By: Cody Gramlich, Physiotherapist
Shoulder pain can be a frustrating issue, as those of you who have experienced it know. You can’t ignore the ache throughout the day, you can’t reach to grab a plate from the cupboard, or you can’t roll over at night to sleep on your side. This is what one client was struggling with before choosing to start physiotherapy. With a better understanding of his issue and how to manage it, he was able to return to playing pickleball up to five times per week without shoulder pain! One common cause of shoulder pain is commonly referred to as subacromial impingement, or subacromial pain syndrome. In this blog, you will learn what subacromial pain syndrome is, why it is important to understand, and what you can do to manage it.
What is Subacromial Pain Syndrome?
You may have previously heard the term or been diagnosed with shoulder impingement. However, there has been movement away from the utilization of this diagnosis in recent years, for two main reasons:
- Impingement only describes a compression mechanism of shoulder pain, whereas subacromial pain syndrome is NOT limited to only a compression of structures.
- Shoulder impingement as a diagnosis can be further broken down into four categories on its own.
As a result, subacromial pain syndrome is the most up to date terminology used to describe pain that is located on the lateral aspect (outside) or anterior aspect (front) of your shoulder. This type of shoulder pain is non-traumatic and usually worsened with lifting your arm overhead.
Subacromial pain syndrome is an umbrella term that helps describe pain related to any structures in the subacromial space of the shoulder. Your subacromial space is the region located between the acromion of the scapula (bony prominence on the top of your shoulder) and the head of the humerus. This region is displayed in the image below.
Structures included in the subacromial space5:
- Coracoacromial Arch, composed of the Acromion, Coracoid Process and Coracoacromial Ligaments
- Humeral Head
- Subacromial Bursa
- Tendons of the Rotator Cuff; Supraspinatus, Infraspinatus, Teres Minor and Subscapularis
- Tendon of the Long Head of Biceps Brachii
- Coracoacromial ligament
- G-H Joint Capsule
Since so many structures are located in this region, subacromial pain syndrome encompasses a variety of pathologies that may lead to shoulder pain. This includes conditions such as a shoulder bursitis, biceps tendinopathy, or a rotator cuff issue.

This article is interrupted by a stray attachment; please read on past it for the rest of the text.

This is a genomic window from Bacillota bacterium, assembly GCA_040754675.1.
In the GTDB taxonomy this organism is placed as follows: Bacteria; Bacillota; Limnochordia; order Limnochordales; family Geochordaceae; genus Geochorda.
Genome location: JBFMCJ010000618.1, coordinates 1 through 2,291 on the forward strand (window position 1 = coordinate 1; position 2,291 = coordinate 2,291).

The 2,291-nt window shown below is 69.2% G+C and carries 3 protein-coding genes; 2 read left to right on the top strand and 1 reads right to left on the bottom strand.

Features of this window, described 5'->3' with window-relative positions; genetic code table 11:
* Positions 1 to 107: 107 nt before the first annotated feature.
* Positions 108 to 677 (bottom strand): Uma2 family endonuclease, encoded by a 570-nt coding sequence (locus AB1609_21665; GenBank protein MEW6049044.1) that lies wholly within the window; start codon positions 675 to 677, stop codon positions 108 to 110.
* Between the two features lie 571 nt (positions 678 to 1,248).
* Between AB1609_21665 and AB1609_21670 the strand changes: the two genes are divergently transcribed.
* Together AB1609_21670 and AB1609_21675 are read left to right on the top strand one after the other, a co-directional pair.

Why Is It Important to Understand Subacromial Pain Syndrome?
Shoulder pain is common and can result in significant loss of function or participation in your day-to-day activities. It is suggested that up to 67% of community dwelling individuals may experience shoulder pain1. 44-65% of all reports of shoulder pain are thought to involve symptoms arising from the subacromial space1. Subacromial pain syndrome is a prevalent issue, so it is important to understand how to prevent and manage it.
Since subacromial pain syndrome is a generic term that encompasses many structures or more specific diagnoses, it is important that you consult a professional to determine which structures may be most affected. Your treatment can be individualized to your specific presentation. This will lead to optimal outcomes, and help you reach your personal goals.
Regardless of the specific pathology or cause of your subacromial pain syndrome, it has been indicated in many studies that physiotherapy can help. One systematic review made a strong recommendation for exercise therapy as the first-line treatment in subacromial pain syndrome6. A strong recommendation to include manual therapy as an integrated treatment was also made6. Another systematic review even suggested exercise to be as effective as arthroscopic surgery for subacromial pain syndrome3.
Some Risk Factors for Developing Subacromial Pain Syndrome2,5,6
- Repetitive movements of the shoulder or hand/wrist during work.
- Work that requires much or prolonged strength of the upper arms.
- Hand-arm vibration (high vibration and/or prolonged exposure) at work.
- Working with a poor ergonomic shoulder posture.
- Altered shoulder kinematics associated with capsular tightness.
- Rotator cuff and scapular muscle dysfunction.
- Age (older).
How Do I Know If I Have Subacromial Pain Syndrome?
- No injury or trauma to cause your shoulder pain (gradual onset)
- Pain on the anterior (front) or lateral (outer) aspect of your shoulder.
- Shoulder pain when lifting your arm or with your arm in overhead positions (work or sports with overhead positions).
- Shoulder pain while lying on your affected side.
- Shoulder pain when lifting or holding objects in front of your body.
*Remember that these are the most common symptoms that would indicate you may have subacromial pain syndrome. It may present with different signs/symptoms depending on the individual. If this sounds like you, reach out to a physiotherapist or another healthcare practitioner for a thorough assessment to determine the cause of your specific symptoms.
3 Strategies to Help Manage Your Subacromial Pain Syndrome Symptoms